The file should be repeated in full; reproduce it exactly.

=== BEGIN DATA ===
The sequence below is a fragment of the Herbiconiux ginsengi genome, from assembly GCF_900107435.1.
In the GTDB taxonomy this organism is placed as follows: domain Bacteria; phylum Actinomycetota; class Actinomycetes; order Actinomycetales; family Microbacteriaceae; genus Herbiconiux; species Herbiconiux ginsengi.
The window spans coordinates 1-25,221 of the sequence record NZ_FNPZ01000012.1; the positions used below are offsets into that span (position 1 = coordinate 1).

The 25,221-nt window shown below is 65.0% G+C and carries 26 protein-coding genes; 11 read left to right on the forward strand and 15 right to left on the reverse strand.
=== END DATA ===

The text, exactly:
The sequence below is a fragment of the Herbiconiux ginsengi genome, from assembly GCF_900107435.1.
In the GTDB taxonomy this organism is placed as follows: domain Bacteria; phylum Actinomycetota; class Actinomycetes; order Actinomycetales; family Microbacteriaceae; genus Herbiconiux; species Herbiconiux ginsengi.
The window spans coordinates 1-25,221 of the sequence record NZ_FNPZ01000012.1; the positions used below are offsets into that span (position 1 = coordinate 1).

The 25,221-nt window shown below is 65.0% G+C and carries 26 protein-coding genes; 11 read left to right on the forward strand and 15 right to left on the reverse strand.